Ontario high school teachers said Monday that "all voluntary all extracurricular activities will cease as of Dec. 10," as they continue their escalating labour battle with the province's governing Liberals.

"The temperature — or the dial — has been turned up a notch," Ken Coran, the president of the Ontario Secondary School Teachers Federation said at a press conference in Toronto.

Coran said that while extracurricular activities stop as of Dec. 10, there will not be any strike action at this point.

"Our members will continue to deliver curriculum. They will be in the classroom every day," he said.

"We are very hopeful that the public will see that we are trying to do what is best for the students."

The move comes as some elementary school teachers in Niagara and Guelph have stepped up their job action, refusing field trips and other out of classroom activities.

The OSSTF cut off talks last week after teachers rejected local agreements with two school boards. Ratification votes for any other tentative agreements have been suspended until further notice.

It was revealed Sunday the federation scrapped its tentative agreement with the Ottawa-Carleton District School Board and teachers would resume administrative action.

The union is responding to a controversial wage freeze bill that it said has hamstrung its efforts to reach fair agreements with local school boards by putting major restrictions in the way.

There are 29 "mandatory" job sanctions for public high school teachers, sent out over the weekend, which included instructions not to issue progress reports or participate in field trips, staff meetings or crafting any learning plans.

Unassigned supervision of student behaviour in hallways is expected to continue, though.

Unions 'sought conflict,' education minister says

OSSTF spokeswoman Lori Foote has said the tentative agreement was scrapped due to "ministerial intervention."

Education Minister Laurel Broten argued Monday there had been no interference in local bargaining. She told reporters the unions for elementary and high school teachers should call off the strikes.

Broten accused the union of seeking conflict instead of resolving outstanding issues before Dec. 31, the deadline for boards and unions to agree on new deals across Ontario.

"The actions by the teachers' union leadership show clearly that this was never about bargaining locally and finding solutions," said Broten.

"This has been, and will continue to be, about the refusal of union leadership — not our teachers — to accept a real pay freeze."

Broten also told the unions to "take your fight to courts" instead of affecting students.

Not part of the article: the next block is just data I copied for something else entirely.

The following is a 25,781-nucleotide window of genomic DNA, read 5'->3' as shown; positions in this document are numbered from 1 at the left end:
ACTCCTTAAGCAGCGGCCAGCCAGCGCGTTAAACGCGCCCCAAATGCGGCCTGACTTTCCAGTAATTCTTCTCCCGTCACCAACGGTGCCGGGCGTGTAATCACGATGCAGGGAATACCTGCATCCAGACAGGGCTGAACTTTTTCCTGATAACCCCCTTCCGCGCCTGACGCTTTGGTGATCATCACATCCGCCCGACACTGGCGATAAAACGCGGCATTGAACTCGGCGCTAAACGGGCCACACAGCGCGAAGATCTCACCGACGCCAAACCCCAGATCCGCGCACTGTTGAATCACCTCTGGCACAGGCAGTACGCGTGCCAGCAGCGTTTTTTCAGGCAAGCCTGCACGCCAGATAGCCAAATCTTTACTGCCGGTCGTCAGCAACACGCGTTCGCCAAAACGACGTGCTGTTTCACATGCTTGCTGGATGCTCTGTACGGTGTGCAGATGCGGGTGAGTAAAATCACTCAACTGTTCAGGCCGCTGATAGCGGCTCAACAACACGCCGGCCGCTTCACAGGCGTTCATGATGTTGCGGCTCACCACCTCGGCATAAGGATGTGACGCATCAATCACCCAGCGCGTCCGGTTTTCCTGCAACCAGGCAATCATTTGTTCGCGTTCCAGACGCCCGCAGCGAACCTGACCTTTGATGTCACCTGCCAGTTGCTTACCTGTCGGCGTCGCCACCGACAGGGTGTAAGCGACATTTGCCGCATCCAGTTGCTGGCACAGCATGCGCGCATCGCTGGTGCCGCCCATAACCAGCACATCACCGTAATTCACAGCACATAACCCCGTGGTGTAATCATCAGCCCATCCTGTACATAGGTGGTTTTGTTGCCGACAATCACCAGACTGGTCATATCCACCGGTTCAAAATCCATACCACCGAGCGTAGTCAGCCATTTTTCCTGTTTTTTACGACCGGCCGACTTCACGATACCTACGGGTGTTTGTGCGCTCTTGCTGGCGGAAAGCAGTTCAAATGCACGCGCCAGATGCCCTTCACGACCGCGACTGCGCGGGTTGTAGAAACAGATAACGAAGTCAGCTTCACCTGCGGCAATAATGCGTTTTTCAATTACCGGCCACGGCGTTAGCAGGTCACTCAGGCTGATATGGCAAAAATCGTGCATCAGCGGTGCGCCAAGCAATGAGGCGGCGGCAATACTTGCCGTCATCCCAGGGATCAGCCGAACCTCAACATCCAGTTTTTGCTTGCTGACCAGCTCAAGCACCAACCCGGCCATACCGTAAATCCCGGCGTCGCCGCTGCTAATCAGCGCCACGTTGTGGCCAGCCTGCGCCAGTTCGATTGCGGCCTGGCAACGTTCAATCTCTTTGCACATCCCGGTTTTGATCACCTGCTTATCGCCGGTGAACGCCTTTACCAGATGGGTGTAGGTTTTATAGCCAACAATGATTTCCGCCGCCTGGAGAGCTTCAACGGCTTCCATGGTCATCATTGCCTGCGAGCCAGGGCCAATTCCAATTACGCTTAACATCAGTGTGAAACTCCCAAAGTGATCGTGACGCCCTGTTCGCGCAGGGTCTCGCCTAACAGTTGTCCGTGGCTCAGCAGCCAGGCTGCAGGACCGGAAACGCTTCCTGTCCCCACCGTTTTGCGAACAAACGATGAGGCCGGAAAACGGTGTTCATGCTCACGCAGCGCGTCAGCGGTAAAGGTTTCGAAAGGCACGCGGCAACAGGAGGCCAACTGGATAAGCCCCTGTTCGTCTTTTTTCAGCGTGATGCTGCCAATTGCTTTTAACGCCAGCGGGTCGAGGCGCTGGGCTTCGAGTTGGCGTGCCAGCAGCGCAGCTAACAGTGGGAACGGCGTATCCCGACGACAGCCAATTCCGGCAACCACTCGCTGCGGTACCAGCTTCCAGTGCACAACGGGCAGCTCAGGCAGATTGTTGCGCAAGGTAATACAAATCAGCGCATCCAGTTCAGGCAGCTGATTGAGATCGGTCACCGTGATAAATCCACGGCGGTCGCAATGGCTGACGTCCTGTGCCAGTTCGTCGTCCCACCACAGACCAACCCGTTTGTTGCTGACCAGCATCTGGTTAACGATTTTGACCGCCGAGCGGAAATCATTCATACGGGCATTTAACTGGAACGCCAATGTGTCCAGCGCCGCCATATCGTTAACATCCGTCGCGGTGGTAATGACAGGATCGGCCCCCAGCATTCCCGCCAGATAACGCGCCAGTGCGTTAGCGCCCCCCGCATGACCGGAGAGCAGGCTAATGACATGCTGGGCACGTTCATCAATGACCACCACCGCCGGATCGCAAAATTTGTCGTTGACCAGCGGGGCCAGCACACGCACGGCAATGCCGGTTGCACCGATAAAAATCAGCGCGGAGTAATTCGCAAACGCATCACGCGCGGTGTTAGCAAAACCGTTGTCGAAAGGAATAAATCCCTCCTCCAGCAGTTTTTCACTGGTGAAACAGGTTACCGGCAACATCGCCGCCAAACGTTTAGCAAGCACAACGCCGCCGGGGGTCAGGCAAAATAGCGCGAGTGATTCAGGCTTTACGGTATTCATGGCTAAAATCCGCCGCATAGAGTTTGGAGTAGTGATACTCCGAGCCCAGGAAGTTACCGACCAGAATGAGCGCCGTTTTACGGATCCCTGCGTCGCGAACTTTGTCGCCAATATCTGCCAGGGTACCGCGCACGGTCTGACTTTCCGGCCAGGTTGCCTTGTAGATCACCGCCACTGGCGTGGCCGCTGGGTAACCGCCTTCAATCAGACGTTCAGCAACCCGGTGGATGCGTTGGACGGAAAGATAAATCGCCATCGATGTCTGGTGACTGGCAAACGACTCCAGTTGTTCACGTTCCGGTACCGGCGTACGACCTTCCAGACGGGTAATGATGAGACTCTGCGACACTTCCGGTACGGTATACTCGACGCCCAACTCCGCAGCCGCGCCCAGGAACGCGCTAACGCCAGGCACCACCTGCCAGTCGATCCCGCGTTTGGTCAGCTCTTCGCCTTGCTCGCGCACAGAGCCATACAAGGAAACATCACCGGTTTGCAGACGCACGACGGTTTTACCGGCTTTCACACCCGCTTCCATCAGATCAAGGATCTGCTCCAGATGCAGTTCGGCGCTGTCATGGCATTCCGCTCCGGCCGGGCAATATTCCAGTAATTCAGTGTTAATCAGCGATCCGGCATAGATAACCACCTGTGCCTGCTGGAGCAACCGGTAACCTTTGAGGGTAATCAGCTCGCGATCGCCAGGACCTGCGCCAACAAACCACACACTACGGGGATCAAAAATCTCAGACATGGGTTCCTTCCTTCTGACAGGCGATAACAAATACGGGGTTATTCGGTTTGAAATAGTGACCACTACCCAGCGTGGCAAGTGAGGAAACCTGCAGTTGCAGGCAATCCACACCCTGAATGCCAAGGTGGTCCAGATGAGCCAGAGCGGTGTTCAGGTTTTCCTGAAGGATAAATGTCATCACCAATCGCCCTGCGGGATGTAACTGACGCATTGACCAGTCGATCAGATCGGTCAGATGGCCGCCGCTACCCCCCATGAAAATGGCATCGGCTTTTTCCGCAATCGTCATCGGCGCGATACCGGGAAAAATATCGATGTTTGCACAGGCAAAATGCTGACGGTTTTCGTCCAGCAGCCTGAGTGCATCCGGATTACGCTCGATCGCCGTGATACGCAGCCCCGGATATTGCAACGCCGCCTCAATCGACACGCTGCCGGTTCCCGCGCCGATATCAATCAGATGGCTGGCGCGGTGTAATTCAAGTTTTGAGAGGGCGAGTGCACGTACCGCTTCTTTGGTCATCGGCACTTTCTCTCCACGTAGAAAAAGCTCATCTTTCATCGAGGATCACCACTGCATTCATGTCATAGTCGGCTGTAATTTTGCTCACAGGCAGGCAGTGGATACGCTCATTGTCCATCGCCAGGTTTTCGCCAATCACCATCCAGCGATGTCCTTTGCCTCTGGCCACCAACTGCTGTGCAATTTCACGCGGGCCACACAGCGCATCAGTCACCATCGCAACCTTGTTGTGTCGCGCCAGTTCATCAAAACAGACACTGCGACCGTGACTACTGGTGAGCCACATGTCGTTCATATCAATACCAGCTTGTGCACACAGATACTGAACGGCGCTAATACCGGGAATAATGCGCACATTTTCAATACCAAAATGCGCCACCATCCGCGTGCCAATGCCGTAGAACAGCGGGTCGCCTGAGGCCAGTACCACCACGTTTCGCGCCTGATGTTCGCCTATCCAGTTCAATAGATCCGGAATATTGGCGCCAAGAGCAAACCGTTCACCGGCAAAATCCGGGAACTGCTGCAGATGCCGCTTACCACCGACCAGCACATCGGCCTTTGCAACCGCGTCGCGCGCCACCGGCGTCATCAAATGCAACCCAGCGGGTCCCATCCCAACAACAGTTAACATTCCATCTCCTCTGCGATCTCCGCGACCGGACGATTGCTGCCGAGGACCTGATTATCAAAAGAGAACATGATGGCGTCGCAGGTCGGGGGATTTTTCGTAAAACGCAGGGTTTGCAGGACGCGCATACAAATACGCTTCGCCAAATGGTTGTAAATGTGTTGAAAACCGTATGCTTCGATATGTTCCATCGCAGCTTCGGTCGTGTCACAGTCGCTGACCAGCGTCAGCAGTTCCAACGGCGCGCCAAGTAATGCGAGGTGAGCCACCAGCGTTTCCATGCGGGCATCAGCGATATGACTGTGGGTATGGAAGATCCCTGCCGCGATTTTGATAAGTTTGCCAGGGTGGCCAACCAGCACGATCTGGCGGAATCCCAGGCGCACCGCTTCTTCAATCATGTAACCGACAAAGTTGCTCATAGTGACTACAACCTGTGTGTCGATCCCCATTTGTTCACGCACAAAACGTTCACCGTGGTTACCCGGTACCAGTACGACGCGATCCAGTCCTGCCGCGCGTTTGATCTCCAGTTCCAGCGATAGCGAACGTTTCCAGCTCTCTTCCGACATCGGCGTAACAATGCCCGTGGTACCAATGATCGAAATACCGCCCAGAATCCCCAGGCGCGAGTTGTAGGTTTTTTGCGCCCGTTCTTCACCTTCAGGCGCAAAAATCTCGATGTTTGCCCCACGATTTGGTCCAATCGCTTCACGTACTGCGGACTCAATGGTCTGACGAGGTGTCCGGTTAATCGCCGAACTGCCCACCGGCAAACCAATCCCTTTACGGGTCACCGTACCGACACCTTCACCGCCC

The unions have gone to court to challenge Bill 115, which freezes the wages for most while allowing younger teachers to still move up the salary grid. Unions argue it infringes on their right to collective bargaining and has hamstrung efforts to reach fair agreements with school boards.

The bill is modelled on an agreement the province reached with unions representing Catholic and Francophone teachers.

Public elementary schools to increase job action

In Ontario's English public elementary schools, teachers are expected to hold strikes over the next few weeks. The Elementary Teachers' Federation of Ontario said it would give parents 72-hour notice before teachers walk off the job.

Starting Monday, elementary school teachers have stopped performing some out-of-class duties within their contractual obligations including administrative and non-instructional duties such as extracurricular activities, field trips, meetings, professional development, provincial assessments and any activities outside of the regular school day.

Ottawa's public school board has announced all its elementary schools will close if elementary and occasional teachers unions hold a one-day walkout across Ontario. Those two unions are now in a legal strike position.

Toronto elementary teachers, who will be in a legal strike position on Dec. 10, will be notified there will be a one-day strike before Dec. 21, according to the representative from York Region's elementary teachers' union.

That strike will affect students in Canada's largest school board in Canada, with nearly 600 schools serving about 250,000 students.

The education minister reminded the province’s teachers last week her government has the "legislative tools" to impose a labour agreement if elementary teachers proceed with plans to strike.

The governing Liberals can stop the impending strikes by imposing a new collective agreement on teachers. They can also prohibit certain strike actions.

The ETFO said it would provide an update on job action Tuesday.

With files from The Canadian Press